The Next Generation

The Lake Tahoe region is near the huge population centers of California. And unsurprisingly, the TRT can hardly be described as 'deep wilderness'. Indeed, even the so-called Desolation Wilderness, stunning as it is, is neither 'desolate' nor truly 'wilderness' - more like wilder-nish. I saw multiple groups of TRT thru-hikers every day on trail, as well as mountain bikers, day-hikers, trail runners, and dog walkers. 

The diversity of TRT users was encouraging to see. There were the old-timers out there toting external frame packs held together with duct tape, PCT bros doing 30-mile days, and more than a few rookie thru-hikers, most of whom seemed to be thriving. The TRT in particular seems like an ideal trail for a first-timer. It's long enough to get a sense of a real journey, but short enough to be completed in a reasonable length of time. It's perfectly maintained, well-marked, and has some truly beautiful sections to savor. If the TRT is any glimpse into the future of the other long-distance hiking trails, then the future is bright indeed.


Overall, I didn't see a ton of wildlife on this hike. That's not entirely unsurprising, as the Tahoe region is at best Wilderness Lite, as mentioned previously. I saw no elk, no moose, and only a couple deer. Chipmunks were absolutely everywhere, and will be indelibly linked in my mind from now on to that unique eastern Sierra environment of sand and granite boulders.

I did see black bears on this hike. On the first occasion, I saw a mother and cubs in the vicinity of some cabins near Echo Lake at the southern end of the loop. I saw them ahead on the trail before they saw me. I backed up a couple hundred yards and made a ton of noise to hopefully encourage them to move along. That didn't work at all; the sow gave me an unconcerned glance and stood her ground. I ended up bushwhacking around them as they lazed around, completely unmoved by my presence.

On another occasion, I was walking down the sidewalk in downtown Tahoe City when a bear suddenly dashed across the road and scurried into a tiny patch of woods. Several drivers had to slam on their brakes. The inconsiderate bruin didn't even use the crosswalk!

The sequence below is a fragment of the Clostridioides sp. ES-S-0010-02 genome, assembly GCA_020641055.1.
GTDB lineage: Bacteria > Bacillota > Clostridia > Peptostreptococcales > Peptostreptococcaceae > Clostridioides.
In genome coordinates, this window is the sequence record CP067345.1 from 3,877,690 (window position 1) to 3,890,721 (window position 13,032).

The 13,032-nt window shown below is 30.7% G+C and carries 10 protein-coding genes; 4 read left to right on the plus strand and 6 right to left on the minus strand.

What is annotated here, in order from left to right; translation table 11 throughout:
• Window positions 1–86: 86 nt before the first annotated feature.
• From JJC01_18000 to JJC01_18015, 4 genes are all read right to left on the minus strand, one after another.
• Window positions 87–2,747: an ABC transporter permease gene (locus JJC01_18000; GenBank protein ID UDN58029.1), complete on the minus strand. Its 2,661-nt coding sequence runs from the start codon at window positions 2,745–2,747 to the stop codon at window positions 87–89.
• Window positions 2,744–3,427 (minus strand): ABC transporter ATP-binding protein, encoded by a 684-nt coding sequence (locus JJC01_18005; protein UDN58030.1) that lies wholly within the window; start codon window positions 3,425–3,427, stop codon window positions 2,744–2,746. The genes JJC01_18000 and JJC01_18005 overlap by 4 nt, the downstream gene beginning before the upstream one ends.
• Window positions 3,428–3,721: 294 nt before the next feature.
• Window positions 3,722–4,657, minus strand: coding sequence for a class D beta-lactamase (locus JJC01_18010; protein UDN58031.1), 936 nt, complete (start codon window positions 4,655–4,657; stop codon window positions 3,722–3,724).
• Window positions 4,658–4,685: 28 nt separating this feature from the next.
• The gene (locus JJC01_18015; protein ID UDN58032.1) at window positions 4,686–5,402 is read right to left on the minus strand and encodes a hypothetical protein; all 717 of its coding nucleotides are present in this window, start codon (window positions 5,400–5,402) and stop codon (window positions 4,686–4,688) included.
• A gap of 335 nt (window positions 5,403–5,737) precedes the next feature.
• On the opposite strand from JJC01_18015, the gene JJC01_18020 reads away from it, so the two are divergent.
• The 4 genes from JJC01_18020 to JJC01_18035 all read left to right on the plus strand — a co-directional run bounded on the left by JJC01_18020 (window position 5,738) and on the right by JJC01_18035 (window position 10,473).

I have virtually no experience with the famous habituated black bears of the eastern Sierra. And in several communities, every single trashcan you'll find is bear-proof, so they're clearly a problem. Bear canisters were required in the Desolation Wilderness, where several nuisance bears have been ransacking lakeside campsites recently (naturally, I camped nowhere near those locations). But I opted to carry a bear can even in areas where it wasn't required. The Tahoe Rim Trail Association recommends them for the entire hike, and because I just didn't know what the habituation level was like elsewhere, I carried one the whole way just to be on the safe side. In retrospect, it probably wasn't necessary (I saw unsecured trashcans at several different trailheads, a surefire sign that they're not a huge problem), but it's always tough to know, as an outsider, where you can get away with it and where you can't. 

The Weather

An unusually strong surge of monsoonal moisture pushed into eastern Nevada for almost the entire duration of my hike. Thankfully though, the storms formed just east of the Tahoe area most afternoons. I'd often see ominous clouds building to the east, but my location would see nothing more than a few sprinkles and some well-appreciated clouds for shade. 

Only one time did it really rain, but that morning was a doozy. I got up early to pack up before it started raining... and I almost made it. My stuff was all spread out on the ground when it suddenly started pouring, and even though I packed in a frantic rush, some of my gear got a little wet. The rain continued uninterrupted for the next 7 or 8 hours. The ancient Frog Toggs rain jacket and skirt that I'd brought were badly ripped and mostly ineffective, so the fact that I'd brought my umbrella was clutch, to say the least. Rain is never pleasant, but I was a lot less miserable than the rest of the folks out there who didn't have umbrellas.

Speaking of rain, the West has been locked in a big-time drought for the past decade or so, and the Tahoe area is no exception. Because much of the trail runs along ridges, there isn't as much water as you'd think on the TRT, particularly around the north and east sides of the loop. I'd heard much weeping and gnashing of teeth about this before the hike, but I found it really not to be a problem. There were no unavoidable water carries of more than ~15 miles, and though I set up a pair of water caches when Blue Moon shuttled me to start the second half of my hike, I barely drank a liter from one, and didn't touch the other. Perhaps it's just the jaded desert dog in me speaking, but I really didn't see the big deal. 

Many of the hikers I met were apoplectic about the slightly green water in this lake. Blue Moon and I shrugged. Better than cow poop!


The TRT was a great hike. It was most certainly Wilderness Lite, but that's exactly what I needed at this stage of my recovery. It's hard to describe the joy of being on trail in a major way for the first time in a year and a half. I'm grateful to the Tahoe Rime Trail Association for making an accessible trail, and to Blue Moon for helping make the hike possible. Above all, I thank God that I'm at the point in my recovery where this hike was even feasible. I'm hopeful that this trail will propel me back towards bigger and better things.